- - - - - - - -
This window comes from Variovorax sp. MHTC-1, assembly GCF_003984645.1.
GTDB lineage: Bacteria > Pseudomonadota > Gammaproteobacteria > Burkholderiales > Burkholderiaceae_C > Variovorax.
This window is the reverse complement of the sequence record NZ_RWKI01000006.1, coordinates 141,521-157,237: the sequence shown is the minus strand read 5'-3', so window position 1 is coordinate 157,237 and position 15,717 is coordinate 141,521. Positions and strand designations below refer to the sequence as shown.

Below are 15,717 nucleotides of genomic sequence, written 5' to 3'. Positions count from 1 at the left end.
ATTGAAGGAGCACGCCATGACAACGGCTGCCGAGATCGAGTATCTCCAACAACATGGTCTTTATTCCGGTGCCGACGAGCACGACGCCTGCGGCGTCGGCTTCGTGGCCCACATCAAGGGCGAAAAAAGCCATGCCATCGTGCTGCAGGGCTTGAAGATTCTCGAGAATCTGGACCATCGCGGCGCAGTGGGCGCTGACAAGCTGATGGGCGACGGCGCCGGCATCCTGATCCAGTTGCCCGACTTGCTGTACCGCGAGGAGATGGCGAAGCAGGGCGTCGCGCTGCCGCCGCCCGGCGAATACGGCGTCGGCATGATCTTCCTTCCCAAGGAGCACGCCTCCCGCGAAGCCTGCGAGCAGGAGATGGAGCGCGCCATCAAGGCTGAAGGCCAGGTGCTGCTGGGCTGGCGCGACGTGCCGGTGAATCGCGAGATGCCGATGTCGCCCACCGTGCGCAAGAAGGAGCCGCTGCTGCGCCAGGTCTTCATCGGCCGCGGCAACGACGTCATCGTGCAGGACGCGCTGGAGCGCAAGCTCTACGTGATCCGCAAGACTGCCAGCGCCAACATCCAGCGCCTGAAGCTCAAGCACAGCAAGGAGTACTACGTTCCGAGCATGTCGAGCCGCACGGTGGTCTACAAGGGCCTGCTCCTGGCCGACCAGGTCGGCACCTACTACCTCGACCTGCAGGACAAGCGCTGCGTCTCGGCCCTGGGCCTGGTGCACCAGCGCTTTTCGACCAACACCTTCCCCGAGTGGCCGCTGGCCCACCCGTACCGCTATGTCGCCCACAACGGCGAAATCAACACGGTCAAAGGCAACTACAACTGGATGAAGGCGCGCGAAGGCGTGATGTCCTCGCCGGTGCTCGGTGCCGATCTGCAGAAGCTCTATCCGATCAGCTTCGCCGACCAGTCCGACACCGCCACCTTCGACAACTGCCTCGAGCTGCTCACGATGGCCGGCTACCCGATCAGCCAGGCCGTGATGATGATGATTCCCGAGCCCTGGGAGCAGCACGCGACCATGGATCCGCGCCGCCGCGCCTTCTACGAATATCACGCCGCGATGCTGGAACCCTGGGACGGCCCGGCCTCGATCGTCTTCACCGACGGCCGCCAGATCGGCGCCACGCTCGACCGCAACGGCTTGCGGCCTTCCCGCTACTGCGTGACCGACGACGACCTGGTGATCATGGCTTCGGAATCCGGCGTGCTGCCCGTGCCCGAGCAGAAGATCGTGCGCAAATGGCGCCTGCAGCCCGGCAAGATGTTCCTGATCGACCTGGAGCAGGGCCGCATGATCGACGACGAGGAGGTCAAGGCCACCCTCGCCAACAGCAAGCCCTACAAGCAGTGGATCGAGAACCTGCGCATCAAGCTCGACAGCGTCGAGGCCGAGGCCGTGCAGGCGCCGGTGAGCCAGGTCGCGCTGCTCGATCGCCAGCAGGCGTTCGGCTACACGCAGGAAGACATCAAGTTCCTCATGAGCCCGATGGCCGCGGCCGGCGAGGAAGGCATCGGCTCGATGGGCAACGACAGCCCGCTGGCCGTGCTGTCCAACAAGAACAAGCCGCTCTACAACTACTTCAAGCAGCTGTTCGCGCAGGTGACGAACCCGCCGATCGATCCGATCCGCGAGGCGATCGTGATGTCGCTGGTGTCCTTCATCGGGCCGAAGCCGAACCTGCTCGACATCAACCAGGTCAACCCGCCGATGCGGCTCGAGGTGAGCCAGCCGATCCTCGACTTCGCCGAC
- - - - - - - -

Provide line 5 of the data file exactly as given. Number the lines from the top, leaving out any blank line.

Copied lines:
ATTGAAGGAGCACGCCATGACAACGGCTGCCGAGATCGAGTATCTCCAACAACATGGTCTTTATTCCGGTGCCGACGAGCACGACGCCTGCGGCGTCGGCTTCGTGGCCCACATCAAGGGCGAAAAAAGCCATGCCATCGTGCTGCAGGGCTTGAAGATTCTCGAGAATCTGGACCATCGCGGCGCAGTGGGCGCTGACAAGCTGATGGGCGACGGCGCCGGCATCCTGATCCAGTTGCCCGACTTGCTGTACCGCGAGGAGATGGCGAAGCAGGGCGTCGCGCTGCCGCCGCCCGGCGAATACGGCGTCGGCATGATCTTCCTTCCCAAGGAGCACGCCTCCCGCGAAGCCTGCGAGCAGGAGATGGAGCGCGCCATCAAGGCTGAAGGCCAGGTGCTGCTGGGCTGGCGCGACGTGCCGGTGAATCGCGAGATGCCGATGTCGCCCACCGTGCGCAAGAAGGAGCCGCTGCTGCGCCAGGTCTTCATCGGCCGCGGCAACGACGTCATCGTGCAGGACGCGCTGGAGCGCAAGCTCTACGTGATCCGCAAGACTGCCAGCGCCAACATCCAGCGCCTGAAGCTCAAGCACAGCAAGGAGTACTACGTTCCGAGCATGTCGAGCCGCACGGTGGTCTACAAGGGCCTGCTCCTGGCCGACCAGGTCGGCACCTACTACCTCGACCTGCAGGACAAGCGCTGCGTCTCGGCCCTGGGCCTGGTGCACCAGCGCTTTTCGACCAACACCTTCCCCGAGTGGCCGCTGGCCCACCCGTACCGCTATGTCGCCCACAACGGCGAAATCAACACGGTCAAAGGCAACTACAACTGGATGAAGGCGCGCGAAGGCGTGATGTCCTCGCCGGTGCTCGGTGCCGATCTGCAGAAGCTCTATCCGATCAGCTTCGCCGACCAGTCCGACACCGCCACCTTCGACAACTGCCTCGAGCTGCTCACGATGGCCGGCTACCCGATCAGCCAGGCCGTGATGATGATGATTCCCGAGCCCTGGGAGCAGCACGCGACCATGGATCCGCGCCGCCGCGCCTTCTACGAATATCACGCCGCGATGCTGGAACCCTGGGACGGCCCGGCCTCGATCGTCTTCACCGACGGCCGCCAGATCGGCGCCACGCTCGACCGCAACGGCTTGCGGCCTTCCCGCTACTGCGTGACCGACGACGACCTGGTGATCATGGCTTCGGAATCCGGCGTGCTGCCCGTGCCCGAGCAGAAGATCGTGCGCAAATGGCGCCTGCAGCCCGGCAAGATGTTCCTGATCGACCTGGAGCAGGGCCGCATGATCGACGACGAGGAGGTCAAGGCCACCCTCGCCAACAGCAAGCCCTACAAGCAGTGGATCGAGAACCTGCGCATCAAGCTCGACAGCGTCGAGGCCGAGGCCGTGCAGGCGCCGGTGAGCCAGGTCGCGCTGCTCGATCGCCAGCAGGCGTTCGGCTACACGCAGGAAGACATCAAGTTCCTCATGAGCCCGATGGCCGCGGCCGGCGAGGAAGGCATCGGCTCGATGGGCAACGACAGCCCGCTGGCCGTGCTGTCCAACAAGAACAAGCCGCTCTACAACTACTTCAAGCAGCTGTTCGCGCAGGTGACGAACCCGCCGATCGATCCGATCCGCGAGGCGATCGTGATGTCGCTGGTGTCCTTCATCGGGCCGAAGCCGAACCTGCTCGACATCAACCAGGTCAACCCGCCGATGCGGCTCGAGGTGAGCCAGCCGATCCTCGACTTCGCCGAC